Edwin Shank (of _Your Family Cow_ (http://www.yourfamilycow.com/) ) commented
on _Gumpert’s post_
I’m not one of the **lawyers here** but my observation is that when the
local law chooses to prohibit more than the rest of the state, nation or
organization they will usually get by with it. It is when local law moves to
allow more latitude that the trouble starts.
For example, I can imagine that if a county in PA would take a Humbolt CA
position on raw milk, the state would take an it’s-up-to-them position. But
if local law in an area moved to allow raw butter, cream, kefir & yogurt… I
’m sure it would not get to first base.
Still, I say Kudos to the fine folks of Sedgwick Maine. Their common sense
bravery warms the heart of every awake American. If nothing else, their
move will bring the ridiculousness of the situation to the consciousness of
another percent or so of Americans. One American at a time the tipping point
will be reached.
Deborah Evans, one of the citizens of Sedgwick _also commented_
The problem with your question is that nobody really knows the answer. In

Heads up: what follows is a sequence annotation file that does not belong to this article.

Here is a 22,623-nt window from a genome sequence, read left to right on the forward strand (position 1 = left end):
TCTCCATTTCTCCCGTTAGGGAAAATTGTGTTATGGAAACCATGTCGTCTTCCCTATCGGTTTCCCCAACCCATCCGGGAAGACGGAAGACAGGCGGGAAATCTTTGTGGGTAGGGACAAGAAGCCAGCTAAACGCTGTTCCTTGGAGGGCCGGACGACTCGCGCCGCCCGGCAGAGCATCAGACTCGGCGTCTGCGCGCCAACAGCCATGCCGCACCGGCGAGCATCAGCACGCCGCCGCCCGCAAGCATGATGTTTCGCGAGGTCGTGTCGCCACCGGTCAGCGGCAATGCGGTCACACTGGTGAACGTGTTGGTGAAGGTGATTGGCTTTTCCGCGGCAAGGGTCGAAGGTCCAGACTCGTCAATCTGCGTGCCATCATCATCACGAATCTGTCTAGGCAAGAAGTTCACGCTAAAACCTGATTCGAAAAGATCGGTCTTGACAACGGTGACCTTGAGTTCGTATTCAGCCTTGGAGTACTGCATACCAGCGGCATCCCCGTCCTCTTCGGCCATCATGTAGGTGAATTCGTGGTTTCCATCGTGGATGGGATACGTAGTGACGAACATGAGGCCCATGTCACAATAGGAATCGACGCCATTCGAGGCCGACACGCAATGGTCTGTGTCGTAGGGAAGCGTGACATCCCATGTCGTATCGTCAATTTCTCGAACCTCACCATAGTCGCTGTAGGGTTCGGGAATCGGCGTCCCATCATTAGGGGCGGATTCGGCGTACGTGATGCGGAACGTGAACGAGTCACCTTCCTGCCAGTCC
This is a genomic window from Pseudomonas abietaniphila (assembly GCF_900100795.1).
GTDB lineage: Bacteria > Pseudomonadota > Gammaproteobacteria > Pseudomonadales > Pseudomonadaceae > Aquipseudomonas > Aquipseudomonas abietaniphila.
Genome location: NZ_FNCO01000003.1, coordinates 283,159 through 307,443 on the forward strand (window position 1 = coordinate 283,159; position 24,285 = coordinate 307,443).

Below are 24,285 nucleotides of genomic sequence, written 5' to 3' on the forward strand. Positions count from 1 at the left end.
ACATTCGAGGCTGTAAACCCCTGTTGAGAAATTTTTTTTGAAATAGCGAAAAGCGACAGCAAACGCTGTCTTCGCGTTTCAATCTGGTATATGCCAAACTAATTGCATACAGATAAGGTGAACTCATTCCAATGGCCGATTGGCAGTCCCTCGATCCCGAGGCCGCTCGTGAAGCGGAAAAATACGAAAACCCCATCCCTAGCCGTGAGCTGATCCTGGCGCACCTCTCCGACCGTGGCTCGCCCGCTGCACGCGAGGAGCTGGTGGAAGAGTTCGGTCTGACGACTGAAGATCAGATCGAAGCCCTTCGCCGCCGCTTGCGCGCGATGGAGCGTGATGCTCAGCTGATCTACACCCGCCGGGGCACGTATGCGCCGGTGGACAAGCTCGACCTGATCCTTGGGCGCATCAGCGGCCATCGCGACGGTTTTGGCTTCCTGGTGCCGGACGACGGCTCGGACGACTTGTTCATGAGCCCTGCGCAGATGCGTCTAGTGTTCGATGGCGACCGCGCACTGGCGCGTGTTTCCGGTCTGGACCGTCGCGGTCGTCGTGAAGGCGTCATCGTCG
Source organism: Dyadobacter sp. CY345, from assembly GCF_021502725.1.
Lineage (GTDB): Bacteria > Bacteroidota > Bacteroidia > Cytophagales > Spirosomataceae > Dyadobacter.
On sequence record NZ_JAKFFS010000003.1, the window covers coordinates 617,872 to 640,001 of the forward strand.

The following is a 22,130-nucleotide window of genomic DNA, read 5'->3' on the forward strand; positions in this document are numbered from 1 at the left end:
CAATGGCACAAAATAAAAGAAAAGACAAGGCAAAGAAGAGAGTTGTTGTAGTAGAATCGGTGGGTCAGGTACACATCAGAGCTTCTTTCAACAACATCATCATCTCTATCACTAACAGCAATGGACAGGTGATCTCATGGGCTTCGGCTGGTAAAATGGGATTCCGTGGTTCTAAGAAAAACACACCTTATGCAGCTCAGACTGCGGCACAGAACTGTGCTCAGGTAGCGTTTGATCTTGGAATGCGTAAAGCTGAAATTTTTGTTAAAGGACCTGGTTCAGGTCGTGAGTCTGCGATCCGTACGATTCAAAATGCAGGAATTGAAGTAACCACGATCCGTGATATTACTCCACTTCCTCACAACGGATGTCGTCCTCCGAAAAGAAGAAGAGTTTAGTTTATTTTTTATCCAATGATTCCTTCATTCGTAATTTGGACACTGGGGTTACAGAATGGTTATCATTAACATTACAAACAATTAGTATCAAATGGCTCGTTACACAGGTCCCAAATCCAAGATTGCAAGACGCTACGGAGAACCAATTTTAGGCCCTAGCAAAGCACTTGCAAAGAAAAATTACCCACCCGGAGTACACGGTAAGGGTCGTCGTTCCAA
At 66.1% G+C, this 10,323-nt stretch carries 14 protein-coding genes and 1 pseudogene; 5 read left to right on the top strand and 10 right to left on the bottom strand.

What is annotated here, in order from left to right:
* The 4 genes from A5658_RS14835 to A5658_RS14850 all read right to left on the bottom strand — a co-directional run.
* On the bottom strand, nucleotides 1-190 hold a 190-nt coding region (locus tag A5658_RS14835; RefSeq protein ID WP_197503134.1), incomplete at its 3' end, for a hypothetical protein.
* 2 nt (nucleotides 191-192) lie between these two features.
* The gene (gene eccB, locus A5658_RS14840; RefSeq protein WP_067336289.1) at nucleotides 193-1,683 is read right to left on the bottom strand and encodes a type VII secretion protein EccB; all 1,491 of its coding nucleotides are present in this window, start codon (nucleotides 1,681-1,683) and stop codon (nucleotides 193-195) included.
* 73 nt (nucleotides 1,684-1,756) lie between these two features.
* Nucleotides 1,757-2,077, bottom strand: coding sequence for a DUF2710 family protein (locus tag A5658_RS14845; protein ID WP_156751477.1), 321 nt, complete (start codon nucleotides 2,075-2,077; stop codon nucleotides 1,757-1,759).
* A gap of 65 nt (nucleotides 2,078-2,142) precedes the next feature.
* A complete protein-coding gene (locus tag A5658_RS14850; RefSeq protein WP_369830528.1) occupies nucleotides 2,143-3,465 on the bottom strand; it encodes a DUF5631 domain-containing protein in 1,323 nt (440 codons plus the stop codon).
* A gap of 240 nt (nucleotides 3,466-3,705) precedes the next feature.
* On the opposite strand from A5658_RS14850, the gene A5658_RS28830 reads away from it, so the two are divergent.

Maine, there are maybe ten or so **citizen-initiated rights-based**
ordinances like ours, passed in various towns in recent years, on a variety of
issues. For instance, Montville passed an ordinance forbidding the planting of
GMO’s several years ago. ME’s Dept of Ag wrote them a letter saying they
could not do that according to some legal point, whereupon Montville’s
counsel wrote back that they could do it because of a different point of law. As
far as we know, that was that.
Also, Maine has **home rule** for its towns in the statutes. The Maine
Municipal Association published “Municipal Home Rule: Grassroots Democracy or
A Symbolic Gesture,” (from Maine Townsman, January 1983) by Michael L.
Starn, Editor. In this article, he writes:
Municipal home rule in Maine is both constitutional and legislative. The
constitutional provision can be found in the Constitution of the State of
Maine, Art. VII, Pt.2, §1, and was adopted in public referendum in 1969. The
**The inhabitants of any municipality shall have the power to alter and
amend their charters on all matters, not prohibited by Constitution or
general law, which are local and municipal in character. The legislature shall
prescribe the procedure by which the municipality may so act.**
Our Local Food and Community Self-Governance Ordinance states:
(1) Producers or processors of local foods in the Town of Sedgwick are
exempt from licensure and inspection provided that the transaction is only
between the producer or processor and a patron when the food is sold for home
consumption. . . .
(2) Producers or processors of local foods in the Town of Sedgwick are